Sunday, May 30, 2010

Prayers for the Sick

Arlecia D. Simmons, Durham, N.C.

This past week I had the opportunity to interact with all of the generations that make up Mt. Level Missionary Baptist Church. One of my key duties this summer will be to share the teaching responsibilities of the Wednesday noonday Bible Study. This hour of prayer, praise, and teaching is followed by visitation with the deacons and prayer warriors. After this week’s service I ventured to Durham Regional Hospital with an associate minister, two deacons and Mrs. Joyce Turner, the wife of Dr. Turner. No Mt. Level members were hospitalized, so we visited with two people who were “friends” of the church.

Prior to entering the room of the first patient we all had to cleanse our hands and put on hospital gowns. We prayed after exchanging greetings with the family members present and the infirmed older woman. The minister anointed her head with oil while a deacon read James 5:14: “Is any one of you sick? He should call the elders of the church to pray over him and anoint him with oil in the name of the Lord.”

It was on the next visit of the day that my teachable moment occurred. We walked into a room where the patient was unable to communicate with us and family members were not present. It was evident the man was in some kind of distress. Mrs. Turner summoned us to continue with prayer and the group looked to me to lead them. I pray often but was hesitant about praying in this moment. We gathered silently and held hands around the bed of the man who was too sick to acknowledge our presence.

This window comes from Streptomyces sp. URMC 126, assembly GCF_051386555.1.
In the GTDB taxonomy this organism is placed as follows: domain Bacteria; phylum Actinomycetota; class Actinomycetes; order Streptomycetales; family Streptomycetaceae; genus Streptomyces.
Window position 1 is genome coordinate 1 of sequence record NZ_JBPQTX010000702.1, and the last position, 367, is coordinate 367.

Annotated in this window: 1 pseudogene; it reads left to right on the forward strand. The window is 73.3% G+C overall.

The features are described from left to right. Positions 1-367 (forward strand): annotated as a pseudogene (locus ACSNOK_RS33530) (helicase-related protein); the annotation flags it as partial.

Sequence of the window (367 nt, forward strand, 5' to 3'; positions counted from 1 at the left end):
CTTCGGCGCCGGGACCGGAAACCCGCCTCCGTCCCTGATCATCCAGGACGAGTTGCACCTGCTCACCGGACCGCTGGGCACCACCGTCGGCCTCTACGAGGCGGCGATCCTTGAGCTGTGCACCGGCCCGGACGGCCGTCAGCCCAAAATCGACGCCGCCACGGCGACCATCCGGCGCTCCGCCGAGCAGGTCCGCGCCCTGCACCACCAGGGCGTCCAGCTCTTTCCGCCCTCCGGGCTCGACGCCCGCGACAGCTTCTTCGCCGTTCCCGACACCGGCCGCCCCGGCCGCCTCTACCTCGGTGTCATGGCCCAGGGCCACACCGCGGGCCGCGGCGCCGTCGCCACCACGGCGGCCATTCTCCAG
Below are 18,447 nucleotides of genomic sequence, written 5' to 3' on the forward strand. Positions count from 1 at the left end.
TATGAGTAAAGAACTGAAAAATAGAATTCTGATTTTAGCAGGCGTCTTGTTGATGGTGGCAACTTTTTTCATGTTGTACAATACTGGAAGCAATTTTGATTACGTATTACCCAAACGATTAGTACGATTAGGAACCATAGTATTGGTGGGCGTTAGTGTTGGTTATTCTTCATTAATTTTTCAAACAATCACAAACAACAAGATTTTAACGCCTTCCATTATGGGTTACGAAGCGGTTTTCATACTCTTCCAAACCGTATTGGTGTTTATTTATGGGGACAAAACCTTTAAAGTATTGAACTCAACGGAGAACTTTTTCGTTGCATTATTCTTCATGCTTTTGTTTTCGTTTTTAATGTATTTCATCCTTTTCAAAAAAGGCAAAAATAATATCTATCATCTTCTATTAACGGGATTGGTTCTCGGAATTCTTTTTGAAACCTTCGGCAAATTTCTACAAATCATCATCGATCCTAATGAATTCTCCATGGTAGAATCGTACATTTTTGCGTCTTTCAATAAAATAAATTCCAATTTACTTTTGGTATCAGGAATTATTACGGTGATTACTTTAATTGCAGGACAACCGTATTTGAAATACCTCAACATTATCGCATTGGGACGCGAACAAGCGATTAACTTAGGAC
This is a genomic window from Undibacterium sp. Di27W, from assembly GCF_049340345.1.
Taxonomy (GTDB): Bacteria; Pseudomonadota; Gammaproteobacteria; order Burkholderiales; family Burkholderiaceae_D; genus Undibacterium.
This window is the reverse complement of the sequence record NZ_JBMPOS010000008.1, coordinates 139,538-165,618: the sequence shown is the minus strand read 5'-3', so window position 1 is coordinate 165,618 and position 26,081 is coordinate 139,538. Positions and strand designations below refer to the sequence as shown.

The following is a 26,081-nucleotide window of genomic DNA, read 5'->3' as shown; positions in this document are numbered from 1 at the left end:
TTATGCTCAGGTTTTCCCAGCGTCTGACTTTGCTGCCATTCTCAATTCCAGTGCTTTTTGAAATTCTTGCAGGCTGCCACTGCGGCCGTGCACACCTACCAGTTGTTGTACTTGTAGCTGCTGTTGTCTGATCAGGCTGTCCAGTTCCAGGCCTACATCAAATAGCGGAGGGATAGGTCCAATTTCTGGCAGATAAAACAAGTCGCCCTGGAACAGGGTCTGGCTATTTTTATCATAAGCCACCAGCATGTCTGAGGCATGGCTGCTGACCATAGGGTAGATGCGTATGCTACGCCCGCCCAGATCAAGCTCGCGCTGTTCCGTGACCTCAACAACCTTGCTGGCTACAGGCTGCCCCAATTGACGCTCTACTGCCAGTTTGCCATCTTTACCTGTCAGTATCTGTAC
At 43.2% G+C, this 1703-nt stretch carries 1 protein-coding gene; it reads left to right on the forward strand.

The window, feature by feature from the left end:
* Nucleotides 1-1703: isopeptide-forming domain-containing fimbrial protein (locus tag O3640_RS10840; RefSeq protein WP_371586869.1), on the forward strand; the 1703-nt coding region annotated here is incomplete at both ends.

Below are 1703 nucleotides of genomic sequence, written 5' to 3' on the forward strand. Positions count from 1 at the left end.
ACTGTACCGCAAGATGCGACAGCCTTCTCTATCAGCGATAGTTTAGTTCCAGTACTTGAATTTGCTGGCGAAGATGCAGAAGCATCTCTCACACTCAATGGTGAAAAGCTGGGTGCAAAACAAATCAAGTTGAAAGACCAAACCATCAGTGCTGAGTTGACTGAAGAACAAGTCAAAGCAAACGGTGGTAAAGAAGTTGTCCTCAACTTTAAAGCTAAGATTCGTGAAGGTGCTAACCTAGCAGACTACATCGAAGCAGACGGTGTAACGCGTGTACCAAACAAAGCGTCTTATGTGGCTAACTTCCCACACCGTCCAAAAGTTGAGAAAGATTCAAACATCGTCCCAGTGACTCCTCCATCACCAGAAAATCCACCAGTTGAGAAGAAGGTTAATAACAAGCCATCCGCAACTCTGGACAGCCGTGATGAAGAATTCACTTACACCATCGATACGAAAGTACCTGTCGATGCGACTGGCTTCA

Praying for the sick is one of the topics we had previously discussed in Dr. Turner’s The Holy Spirit and Ministry class, but I still wasn’t sure if I was praying the “right” prayer. Do we ever know if we’re praying the “right” prayer?

After evening Bible Study I was able to talk with Dr. Turner about my concern. He was more knowledgeable about the man's condition, and offered instruction on how to approach similar scenarios in the future. Pray the Scriptures,” he reminded me. This was the same advice Dr. Stephen Chapman, associate professor of Old Testament, gave us during his Old Testament lecture on the Psalms.

At the end of the day I had to make peace with the fact that God knows what to do with our petitions. I was also reminded that to be effective in ministry, we must meditate on the Scriptures day and night. If we are to pray the Scriptures then we must know the Scriptures. If we are unable to recall the words of the psalmists, as Chapman suggested, then we must rely on the Spirit to make intercession.

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